bulletSome factors in conservative Protestantism -- which is prevalent in the Bible Belt -- may causes a higher level of divorce.
The women in my picture are not statistics, they are friends who I have prayed and wept for and with. I have walked with some more deeply than others, but I know that none of them have entered the divorce process lightly. 

What is to be done in our marriages today?  Here are some suggestions from the article:
Some of the approaches being used by governments and religious groups to reduce the divorce rate are:
bulletPre-marital counseling for engaged couples. Some clergy now refuse to marry a couple unless they have completed such a course. The Roman Catholic church has done this for many years.
bulletEncouraging couples to accept mediation before deciding to divorce. 
bulletAdding public school courses that discuss values and relationships.
bulletIntroducing covenant marriages which are more difficult to get into and more difficult to get out of, in comparison with regular marriages.
I would also add that based on 30 years of discipling women and doing pre-marriage and marriage counseling, that most couples are/were not ready for marriage.  

My husband and I give a message on marriage in which we emphasize that we should know these things before we marry:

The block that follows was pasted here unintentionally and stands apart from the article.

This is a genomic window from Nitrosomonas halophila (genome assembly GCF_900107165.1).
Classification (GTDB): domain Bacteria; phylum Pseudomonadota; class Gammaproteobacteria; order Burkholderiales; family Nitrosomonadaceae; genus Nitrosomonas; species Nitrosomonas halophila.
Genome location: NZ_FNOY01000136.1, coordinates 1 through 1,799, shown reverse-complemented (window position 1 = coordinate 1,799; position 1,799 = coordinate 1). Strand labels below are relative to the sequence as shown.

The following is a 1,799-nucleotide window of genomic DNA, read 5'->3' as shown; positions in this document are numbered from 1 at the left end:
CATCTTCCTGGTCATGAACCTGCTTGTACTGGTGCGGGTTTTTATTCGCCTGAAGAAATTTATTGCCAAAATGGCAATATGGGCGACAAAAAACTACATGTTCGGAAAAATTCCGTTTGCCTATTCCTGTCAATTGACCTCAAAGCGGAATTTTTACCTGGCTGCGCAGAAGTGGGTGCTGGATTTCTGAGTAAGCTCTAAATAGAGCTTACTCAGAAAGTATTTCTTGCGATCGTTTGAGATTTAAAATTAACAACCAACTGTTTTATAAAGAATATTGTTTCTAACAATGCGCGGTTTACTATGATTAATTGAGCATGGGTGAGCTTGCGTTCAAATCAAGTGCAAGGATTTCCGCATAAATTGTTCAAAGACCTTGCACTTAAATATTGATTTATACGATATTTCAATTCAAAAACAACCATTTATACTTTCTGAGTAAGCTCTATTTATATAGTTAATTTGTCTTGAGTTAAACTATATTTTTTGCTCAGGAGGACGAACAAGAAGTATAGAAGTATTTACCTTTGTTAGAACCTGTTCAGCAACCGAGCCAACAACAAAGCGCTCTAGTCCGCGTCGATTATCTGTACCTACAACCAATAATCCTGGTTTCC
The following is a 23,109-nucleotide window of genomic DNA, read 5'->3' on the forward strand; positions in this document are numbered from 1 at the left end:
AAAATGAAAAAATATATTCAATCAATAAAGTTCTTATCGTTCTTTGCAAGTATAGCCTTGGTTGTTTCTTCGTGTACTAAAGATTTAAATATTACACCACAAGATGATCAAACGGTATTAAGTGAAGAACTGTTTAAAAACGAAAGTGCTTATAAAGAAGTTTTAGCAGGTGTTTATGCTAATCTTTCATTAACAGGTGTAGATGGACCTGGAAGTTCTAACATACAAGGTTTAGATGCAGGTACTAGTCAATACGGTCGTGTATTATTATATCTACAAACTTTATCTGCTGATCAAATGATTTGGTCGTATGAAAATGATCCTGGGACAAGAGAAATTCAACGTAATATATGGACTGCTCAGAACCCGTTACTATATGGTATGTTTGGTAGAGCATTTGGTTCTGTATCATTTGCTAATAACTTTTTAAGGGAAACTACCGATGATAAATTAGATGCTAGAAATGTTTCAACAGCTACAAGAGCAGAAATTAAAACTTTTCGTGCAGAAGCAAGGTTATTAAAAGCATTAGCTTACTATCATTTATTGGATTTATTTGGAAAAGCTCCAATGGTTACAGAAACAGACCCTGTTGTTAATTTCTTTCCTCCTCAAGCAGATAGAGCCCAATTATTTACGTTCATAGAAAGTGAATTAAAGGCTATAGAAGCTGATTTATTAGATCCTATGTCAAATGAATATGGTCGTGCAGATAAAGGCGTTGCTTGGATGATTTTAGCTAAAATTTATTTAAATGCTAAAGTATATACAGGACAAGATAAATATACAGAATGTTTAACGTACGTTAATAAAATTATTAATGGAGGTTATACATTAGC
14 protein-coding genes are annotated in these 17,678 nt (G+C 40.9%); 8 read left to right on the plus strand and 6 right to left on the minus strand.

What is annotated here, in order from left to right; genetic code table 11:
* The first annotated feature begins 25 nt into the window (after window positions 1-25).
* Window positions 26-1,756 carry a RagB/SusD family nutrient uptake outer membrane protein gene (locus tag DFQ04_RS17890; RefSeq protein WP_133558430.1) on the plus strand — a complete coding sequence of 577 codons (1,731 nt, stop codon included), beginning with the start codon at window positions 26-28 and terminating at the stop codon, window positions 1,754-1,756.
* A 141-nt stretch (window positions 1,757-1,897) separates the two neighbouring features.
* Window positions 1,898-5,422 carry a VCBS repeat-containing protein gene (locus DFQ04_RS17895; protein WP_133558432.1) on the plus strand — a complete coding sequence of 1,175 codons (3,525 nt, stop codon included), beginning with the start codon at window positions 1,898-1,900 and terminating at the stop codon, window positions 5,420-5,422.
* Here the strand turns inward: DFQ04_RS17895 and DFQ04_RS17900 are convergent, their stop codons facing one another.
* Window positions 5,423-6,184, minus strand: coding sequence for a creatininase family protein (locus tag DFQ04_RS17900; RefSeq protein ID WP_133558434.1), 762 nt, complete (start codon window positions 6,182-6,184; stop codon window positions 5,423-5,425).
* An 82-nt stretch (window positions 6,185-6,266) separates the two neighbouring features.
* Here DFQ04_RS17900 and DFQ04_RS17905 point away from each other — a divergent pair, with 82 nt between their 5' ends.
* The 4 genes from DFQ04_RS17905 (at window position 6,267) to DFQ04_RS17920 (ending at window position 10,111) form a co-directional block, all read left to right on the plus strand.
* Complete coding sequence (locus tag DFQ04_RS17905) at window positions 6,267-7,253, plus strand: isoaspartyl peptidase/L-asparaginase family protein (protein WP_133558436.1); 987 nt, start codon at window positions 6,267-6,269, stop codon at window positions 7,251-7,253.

Our Master - This involves a rock solid intimacy with the Lord to where He is our first love before our mates. It is not impossible to develop intimacy with the Lord after marriage, but it gets really dicey when one partner wants to grow, and the other one does not. If we have a rock solid intimacy, we are more likely to choose well when it comes to a mate. Also, without a security in the Lord, we might look to our spouse to meet our unmet desires, and those desires become demands! Then, the fireworks can fly!
Our Mission - These are those God-breathed heart passions that drive us into a meaningful and purposeful life. When one spouse gets a calling to something while the other one does not, it can cause conflict. Like-hearted purpose and direction is so important in marriage, and when we have a direction, we can also choose well when it comes to  . . .   
Our Mate - Who will complement and partner with us in our mission for our Master!
It is interesting that I am writing this post after just having read a Victorian novel that follows the lives of people in the English town of Middlemarch. Two of the main characters, both with noble life purposes, chose spouses who did not partner with them in their life passions. One of the main themes of the novel involves the consequences of those choices. It is definitely a cautionary tale.


Several years ago, I led two classes called Marriage without Regrets. We covered all the major passages related to marriage, prayed for one another, and kept each other accountable. The class was life-changing for all of the participants! I highly recommend it. There is also a book written by Kay Arthur on the subject, but I recommend you "dig" for yourself in the Word of God (because this relates to what I said in the 1 Corinthians 3 post).


Lord, marriages everywhere are in turmoil. I pray that You would strengthen them, drawing each partner to You in a deeper and more intimate way. I ask this in Jesus' name. Amen.